By Eurohoops Team/ firstname.lastname@example.org
Maurice Ndour is gearing up for the 2019 FIBA World Cup. After being named in Senegal’s 12-man squad for the tournament set to take place at China, the 27-year-old forward talked to FIBA about his goals underlining that he aims to help his national team punch a ticket for the 2020 Olympic Games. Lithuania, Australia and Canada are Senegal’s opponents in the first round of the World Cup.
“Despite some challenges we have been through in the past couple of weeks, we are in good spirits individually and I feel that everybody on our team is ready for the tournament to start” said the new Valencia player. “Everybody knows that this is the toughest group in the entire tournament, but we’ll focus on producing our best performances.”
“We are used to being counted out by other teams and we are used to being the underdogs. We have been in this situation before, but other teams will need to be better than us on the court. I am sure those games will go down to the wire” he added. “At the end of the day we are all professional basketball players, the rankings don’t matter. Canada, Australia and Lithuania are incredibly good teams.”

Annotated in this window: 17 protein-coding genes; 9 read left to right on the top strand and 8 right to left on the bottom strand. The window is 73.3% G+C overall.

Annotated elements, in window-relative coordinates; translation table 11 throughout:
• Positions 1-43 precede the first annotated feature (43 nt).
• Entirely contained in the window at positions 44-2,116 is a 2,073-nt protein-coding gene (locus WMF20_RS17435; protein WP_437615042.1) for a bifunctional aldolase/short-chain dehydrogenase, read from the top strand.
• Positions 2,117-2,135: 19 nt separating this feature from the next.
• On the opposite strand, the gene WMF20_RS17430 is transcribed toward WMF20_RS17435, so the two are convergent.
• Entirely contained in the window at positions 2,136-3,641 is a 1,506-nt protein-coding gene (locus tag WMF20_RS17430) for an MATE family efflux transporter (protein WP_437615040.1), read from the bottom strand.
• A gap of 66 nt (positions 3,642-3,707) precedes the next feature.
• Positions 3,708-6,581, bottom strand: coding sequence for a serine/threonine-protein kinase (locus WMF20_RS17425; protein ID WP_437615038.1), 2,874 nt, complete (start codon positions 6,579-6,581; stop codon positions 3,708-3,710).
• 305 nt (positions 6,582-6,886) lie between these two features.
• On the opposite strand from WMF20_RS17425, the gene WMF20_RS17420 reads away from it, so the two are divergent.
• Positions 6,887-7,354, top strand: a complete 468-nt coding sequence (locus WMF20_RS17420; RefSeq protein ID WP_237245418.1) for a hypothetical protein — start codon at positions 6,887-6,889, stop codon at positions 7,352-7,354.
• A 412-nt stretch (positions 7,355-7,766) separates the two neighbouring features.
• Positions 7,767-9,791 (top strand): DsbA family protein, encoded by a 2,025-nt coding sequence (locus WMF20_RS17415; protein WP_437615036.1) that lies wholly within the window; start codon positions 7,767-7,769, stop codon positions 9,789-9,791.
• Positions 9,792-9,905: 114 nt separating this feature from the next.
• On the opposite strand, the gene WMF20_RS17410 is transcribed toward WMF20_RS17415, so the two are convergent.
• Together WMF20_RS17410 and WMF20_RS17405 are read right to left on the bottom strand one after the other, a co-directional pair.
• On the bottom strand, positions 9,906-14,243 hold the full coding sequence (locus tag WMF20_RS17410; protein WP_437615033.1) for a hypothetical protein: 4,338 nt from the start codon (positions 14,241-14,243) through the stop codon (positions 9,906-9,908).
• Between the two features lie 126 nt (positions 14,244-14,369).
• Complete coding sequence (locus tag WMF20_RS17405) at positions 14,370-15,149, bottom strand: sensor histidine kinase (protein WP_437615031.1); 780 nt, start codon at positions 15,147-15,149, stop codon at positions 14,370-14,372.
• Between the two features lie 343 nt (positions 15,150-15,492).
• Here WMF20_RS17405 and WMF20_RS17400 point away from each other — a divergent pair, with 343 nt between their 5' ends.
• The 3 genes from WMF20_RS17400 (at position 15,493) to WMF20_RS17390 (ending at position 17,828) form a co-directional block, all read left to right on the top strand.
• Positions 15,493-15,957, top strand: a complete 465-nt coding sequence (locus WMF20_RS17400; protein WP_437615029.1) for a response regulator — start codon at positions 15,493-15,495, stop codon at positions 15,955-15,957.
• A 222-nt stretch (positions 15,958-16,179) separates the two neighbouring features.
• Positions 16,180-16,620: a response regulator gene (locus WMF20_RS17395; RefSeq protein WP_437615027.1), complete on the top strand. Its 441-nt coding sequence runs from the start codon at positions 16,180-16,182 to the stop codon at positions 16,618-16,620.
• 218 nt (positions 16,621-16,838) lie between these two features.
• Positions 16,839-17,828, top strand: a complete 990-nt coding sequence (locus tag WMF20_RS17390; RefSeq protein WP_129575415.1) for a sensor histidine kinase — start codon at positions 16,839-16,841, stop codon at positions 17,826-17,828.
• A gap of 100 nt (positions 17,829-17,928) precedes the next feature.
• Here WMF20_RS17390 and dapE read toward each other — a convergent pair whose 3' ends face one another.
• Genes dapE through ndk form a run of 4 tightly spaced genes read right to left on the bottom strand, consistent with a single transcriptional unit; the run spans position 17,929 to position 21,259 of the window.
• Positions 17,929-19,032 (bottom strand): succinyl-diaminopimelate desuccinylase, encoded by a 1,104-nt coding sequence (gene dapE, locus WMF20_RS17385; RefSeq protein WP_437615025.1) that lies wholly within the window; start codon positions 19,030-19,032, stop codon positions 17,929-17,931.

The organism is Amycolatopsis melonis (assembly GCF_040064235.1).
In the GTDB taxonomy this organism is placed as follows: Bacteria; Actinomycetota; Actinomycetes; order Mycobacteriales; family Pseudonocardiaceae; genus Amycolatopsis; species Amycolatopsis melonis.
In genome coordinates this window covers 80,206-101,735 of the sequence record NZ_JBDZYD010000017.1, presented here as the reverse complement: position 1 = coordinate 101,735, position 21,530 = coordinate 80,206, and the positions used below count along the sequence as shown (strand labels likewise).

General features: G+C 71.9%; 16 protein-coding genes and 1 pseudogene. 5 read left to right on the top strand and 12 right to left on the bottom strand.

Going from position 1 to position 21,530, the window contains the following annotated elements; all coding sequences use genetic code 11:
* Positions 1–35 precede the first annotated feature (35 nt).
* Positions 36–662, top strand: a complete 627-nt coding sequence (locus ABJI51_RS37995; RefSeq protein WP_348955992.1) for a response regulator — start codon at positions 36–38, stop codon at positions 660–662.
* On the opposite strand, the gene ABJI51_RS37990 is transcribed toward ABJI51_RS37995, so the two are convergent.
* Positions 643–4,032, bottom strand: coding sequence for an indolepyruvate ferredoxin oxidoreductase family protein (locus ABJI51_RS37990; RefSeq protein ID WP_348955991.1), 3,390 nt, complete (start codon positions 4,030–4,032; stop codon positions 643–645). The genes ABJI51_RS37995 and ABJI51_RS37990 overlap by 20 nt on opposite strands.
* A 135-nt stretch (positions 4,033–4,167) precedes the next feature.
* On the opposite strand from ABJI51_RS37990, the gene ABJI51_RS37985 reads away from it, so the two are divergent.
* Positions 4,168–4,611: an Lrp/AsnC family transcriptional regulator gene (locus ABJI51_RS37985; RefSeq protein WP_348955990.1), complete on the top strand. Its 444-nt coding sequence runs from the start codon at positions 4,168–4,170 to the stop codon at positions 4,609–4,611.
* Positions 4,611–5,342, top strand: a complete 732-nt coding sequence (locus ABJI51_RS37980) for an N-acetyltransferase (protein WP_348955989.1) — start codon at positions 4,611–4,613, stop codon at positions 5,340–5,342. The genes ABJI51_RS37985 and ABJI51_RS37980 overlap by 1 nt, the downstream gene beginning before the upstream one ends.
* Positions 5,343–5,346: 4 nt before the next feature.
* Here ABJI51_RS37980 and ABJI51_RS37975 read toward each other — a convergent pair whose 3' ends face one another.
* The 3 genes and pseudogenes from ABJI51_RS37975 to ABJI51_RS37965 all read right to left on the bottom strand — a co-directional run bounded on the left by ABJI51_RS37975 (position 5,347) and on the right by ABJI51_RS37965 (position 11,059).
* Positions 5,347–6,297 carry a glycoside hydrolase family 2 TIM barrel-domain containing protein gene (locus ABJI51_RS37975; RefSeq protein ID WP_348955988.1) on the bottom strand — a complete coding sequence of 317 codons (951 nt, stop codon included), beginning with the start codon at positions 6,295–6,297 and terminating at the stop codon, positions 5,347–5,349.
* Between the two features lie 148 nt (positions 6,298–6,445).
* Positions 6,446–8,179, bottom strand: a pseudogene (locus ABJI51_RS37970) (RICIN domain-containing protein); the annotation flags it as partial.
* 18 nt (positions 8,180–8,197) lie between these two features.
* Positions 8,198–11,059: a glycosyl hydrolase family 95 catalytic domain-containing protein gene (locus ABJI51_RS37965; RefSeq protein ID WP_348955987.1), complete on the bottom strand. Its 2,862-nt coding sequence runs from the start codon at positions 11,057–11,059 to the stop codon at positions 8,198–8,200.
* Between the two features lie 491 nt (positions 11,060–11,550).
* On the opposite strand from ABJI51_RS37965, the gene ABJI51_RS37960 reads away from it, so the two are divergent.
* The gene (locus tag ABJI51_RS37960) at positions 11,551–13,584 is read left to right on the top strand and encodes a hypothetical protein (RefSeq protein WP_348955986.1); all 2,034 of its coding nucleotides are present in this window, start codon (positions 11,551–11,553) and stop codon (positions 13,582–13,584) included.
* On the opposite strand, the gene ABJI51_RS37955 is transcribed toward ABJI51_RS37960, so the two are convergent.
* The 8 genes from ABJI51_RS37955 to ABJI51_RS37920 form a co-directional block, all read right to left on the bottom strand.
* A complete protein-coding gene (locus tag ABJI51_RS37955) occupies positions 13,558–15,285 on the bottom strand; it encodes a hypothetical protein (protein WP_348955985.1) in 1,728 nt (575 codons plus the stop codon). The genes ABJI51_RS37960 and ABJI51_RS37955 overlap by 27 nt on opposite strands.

“We are a group of 12 competitors and that includes a few young guys who haven’t played at the World Cup before. And for the youngsters on the team they will have a lot to learn from this World Cup, which will prepare them for next big tournaments such as the 2021 African Championship or Olympic Games” he further explained.
“I salute coach ‘Tapha’, and I am sure he will do his best. It’s not an easy scenario for him being appointed at last-minute” he mentioned. “In the back of our minds we all want to have a good tournament, go as far as we can. We don’t promise the Semi-Final, but we are going to do everything in our power to finish as one of the top teams in the World Cup and, obviously, we want to continue that in the Olympics next year.”
At high-school, Ndour played at Japan building his way towards his professional career and his NBA and EuroLeague stints. “I hope to go to the Olympics in Japan where I played high-school and link up again with my former teammates, coaches and professors” he said.
“My role as the national team captain is quite significant but it will be even more when I will be able to change things. I want to help the players focus and perform better by working towards putting them in the best conditions” he pointed out.
Before rounding up his interview: “People tend to perform when they are working in happy, stable and stress free environment. It’s not the two-hours practice that’s important, but it’s how you approach practice and the things you do to get your body and mind ready for it. Same goes as a team.”